Low carbon neighbourhood planning

Posted on the 29th January 2018

The Centre for Sustainable Energy (CSE) in Bristol have launched a three-year programme to support neighbourhood planning groups to develop “low carbon” neighbourhood plans that address climate change and work towards a sustainable future.

Mark Wells, Project Officer at CSE, writes about “low carbon” neighbourhood plans and the support CSE offer.

Pioneering communities are responding to the threat of climate change by seeking to include specific low carbon policies in their neighbourhood plans. This includes policies for things like renewable energy, sustainable transport, energy efficiency and better green spaces.

We at the Centre for Sustainable Energy (CSE) have launched an updated version of our popular Low Carbon Neighbourhood Planning guidebook, and are offering a free bespoke advice service to neighbourhood planning groups.

“Building low carbon policies into your plan is not just about doing the responsible thing; these measures bring a host of benefits” says Dan Stone, chartered planner at the CSE.

“Our key message is that most measures you might take to address the challenge of climate change in your neighbourhood will make your community a happier, more convenient and more comfortable place to live in anyway”.

For example:

  • Measures to encourage cycling and walking can help make it safer for children to play outside, help combat obesity, reduce air pollution and improve wellbeing
  • Policies to encourage high levels of energy efficiency standards in new housing will help reduce people’s heating bills and make homes healthier and more comfortable
  • Community-owned renewable energy can generate funds to pay for infrastructure or services for your community
  • Ensuring that important community facilities like shops, pubs or community buildings aren’t lost can make your community more convenient to live in for everyone, and protect vital services for the elderly and those without a car
  • Policies to improve your town centre and make it more welcoming can make it a more pleasant place to live and reduce the need to travel elsewhere
  • Measures to benefit wildlife can help make your community greener and more attractive, and improve mental health and well-being.

Low carbon neighbourhood planning in practice

Each community and neighbourhood is unique and has different problems and opportunities, so each low carbon plan will also be different, and concentrate on different issues.

One exemplary plan has emerged from Frome, a Somerset market town with a predominantly historic building stock, and high levels of out-commuting. Anna Francis, Resilience Officer at Frome Town Council, says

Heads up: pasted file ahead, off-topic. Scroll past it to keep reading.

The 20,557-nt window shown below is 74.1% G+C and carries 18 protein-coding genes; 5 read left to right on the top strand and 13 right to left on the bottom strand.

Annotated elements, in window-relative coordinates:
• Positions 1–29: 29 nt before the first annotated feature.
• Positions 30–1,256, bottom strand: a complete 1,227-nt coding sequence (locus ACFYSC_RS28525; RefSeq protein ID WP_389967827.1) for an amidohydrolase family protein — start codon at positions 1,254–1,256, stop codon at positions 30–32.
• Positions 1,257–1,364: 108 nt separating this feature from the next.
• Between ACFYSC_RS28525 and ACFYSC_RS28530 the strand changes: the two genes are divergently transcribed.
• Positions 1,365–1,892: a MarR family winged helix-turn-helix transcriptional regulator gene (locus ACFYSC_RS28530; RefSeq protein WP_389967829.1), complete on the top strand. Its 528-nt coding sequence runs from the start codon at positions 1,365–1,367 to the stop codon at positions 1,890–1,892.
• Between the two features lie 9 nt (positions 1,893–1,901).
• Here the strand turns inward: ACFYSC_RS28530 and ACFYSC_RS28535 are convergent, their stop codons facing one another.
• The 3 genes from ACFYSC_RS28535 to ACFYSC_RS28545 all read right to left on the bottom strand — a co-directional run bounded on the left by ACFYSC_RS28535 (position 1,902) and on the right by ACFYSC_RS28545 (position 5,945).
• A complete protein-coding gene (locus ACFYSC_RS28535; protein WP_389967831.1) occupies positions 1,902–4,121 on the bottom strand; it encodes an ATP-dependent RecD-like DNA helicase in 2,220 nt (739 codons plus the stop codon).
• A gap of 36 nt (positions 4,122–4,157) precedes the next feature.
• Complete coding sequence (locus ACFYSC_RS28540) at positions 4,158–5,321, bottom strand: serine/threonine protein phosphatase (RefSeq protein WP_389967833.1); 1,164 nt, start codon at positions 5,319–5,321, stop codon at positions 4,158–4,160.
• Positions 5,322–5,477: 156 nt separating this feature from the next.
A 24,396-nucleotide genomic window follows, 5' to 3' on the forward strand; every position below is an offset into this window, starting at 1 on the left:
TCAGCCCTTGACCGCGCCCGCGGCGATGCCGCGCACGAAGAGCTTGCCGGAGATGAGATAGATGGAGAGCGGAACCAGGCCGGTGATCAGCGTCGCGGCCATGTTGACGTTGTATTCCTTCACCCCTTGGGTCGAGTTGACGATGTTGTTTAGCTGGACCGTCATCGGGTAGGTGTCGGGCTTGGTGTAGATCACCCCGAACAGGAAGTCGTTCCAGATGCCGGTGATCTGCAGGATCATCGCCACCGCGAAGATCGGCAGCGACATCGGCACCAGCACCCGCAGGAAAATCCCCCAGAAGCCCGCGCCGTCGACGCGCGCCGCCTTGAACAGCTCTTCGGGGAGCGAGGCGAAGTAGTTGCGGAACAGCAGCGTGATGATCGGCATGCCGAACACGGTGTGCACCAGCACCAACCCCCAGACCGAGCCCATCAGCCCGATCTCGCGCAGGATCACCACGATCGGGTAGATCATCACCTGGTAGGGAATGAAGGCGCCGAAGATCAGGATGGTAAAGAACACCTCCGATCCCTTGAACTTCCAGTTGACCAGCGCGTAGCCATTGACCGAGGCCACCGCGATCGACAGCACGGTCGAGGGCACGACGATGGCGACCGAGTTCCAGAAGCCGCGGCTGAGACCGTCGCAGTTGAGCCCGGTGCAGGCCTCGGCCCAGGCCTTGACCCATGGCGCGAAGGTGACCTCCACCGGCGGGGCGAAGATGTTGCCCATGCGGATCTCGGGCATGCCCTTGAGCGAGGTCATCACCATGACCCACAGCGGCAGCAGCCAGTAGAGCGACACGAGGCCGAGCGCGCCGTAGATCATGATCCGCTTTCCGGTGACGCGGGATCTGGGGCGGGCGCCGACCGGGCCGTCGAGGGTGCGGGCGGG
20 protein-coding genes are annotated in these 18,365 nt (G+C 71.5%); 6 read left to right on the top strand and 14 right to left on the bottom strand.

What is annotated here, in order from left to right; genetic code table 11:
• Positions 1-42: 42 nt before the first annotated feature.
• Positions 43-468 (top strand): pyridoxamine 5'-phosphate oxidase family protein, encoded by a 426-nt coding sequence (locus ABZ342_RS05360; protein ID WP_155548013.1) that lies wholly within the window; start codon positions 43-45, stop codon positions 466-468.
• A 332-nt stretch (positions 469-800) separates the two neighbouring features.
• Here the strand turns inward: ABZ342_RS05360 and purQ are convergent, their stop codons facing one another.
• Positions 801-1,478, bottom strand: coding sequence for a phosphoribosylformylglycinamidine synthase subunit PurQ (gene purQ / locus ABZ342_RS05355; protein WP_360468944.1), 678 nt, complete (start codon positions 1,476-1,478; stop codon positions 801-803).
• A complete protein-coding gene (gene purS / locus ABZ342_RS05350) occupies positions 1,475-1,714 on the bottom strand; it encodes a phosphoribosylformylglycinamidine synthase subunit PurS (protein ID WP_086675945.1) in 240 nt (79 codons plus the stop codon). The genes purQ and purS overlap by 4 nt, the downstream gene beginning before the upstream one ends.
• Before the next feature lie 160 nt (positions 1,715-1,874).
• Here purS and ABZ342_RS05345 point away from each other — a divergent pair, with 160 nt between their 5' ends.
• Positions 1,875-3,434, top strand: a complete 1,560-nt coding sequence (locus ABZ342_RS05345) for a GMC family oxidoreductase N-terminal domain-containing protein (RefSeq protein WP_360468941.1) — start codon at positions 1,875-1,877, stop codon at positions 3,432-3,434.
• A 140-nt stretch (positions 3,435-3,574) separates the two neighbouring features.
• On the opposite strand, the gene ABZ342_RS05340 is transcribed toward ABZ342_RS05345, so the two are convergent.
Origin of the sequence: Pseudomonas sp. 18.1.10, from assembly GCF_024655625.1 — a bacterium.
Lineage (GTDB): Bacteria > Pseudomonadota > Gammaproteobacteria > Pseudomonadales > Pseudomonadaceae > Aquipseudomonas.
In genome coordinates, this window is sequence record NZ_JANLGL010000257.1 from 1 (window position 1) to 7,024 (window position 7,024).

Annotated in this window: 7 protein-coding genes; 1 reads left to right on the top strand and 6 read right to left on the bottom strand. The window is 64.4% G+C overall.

“Sustainability and ‘One Planet Living’ is one of the golden threads of Frome’s Neighbourhood plan. This encompasses all areas from zero carbon to sustainable transport to health and wellbeing.”

The plan includes policies to remodel the town centre to improve the environment for pedestrians and cyclists, encourages local employment, promotes the development of community-owned renewable energy and aims to improve the towns’ self-sufficiency.

Anna describes how the plan translates into tangible benefits:

“It sends a clear message to developers that the community wants sustainable development. This in turn, when implemented, helps to reduce air pollution, reduce fuel poverty and improve wellbeing. It also helps to support local infrastructure improvements from footpaths to public transport.”

Ambitious low carbon neighbourhood plans have also emerged in urban areas, again reflecting the needs and priorities of the communities involved. Lawrence Weston is a disadvantaged and cut off suburb in Bristol, with shrinking services, high levels of fuel poverty and poor access to employment. Its neighbourhood plan seeks to improve the energy efficiency of local housing, to improve cycling and walking routes to employment areas and develop community energy projects to provide a source of funding.

In London, a neighbourhood group in affluent Knightsbridge have made tackling the dangerous levels of air pollution their priority. Their plan seeks to reduce emissions from existing and new building stock to improve air quality, protect health and reduce the damage to the areas many historic buildings.

Information and support

If you’re thinking of including these kinds of low-carbon policies in your neighbourhood plan and want ideas and advice, get in touch with Dan Stone at neighbourhoodplanning@cse.org.uk or on 0117 934 1400. We can help you at any stage and our advice is free and impartial.

The programme is funded by the Esmee Fairbairn Foundation.

You can see Dan’s recent interview with Planning Aid England about the potential for neighbourhood plans to tackle climate change and fuel poverty here.

Read the Low-carbon Neighbourhood Planning guidebook

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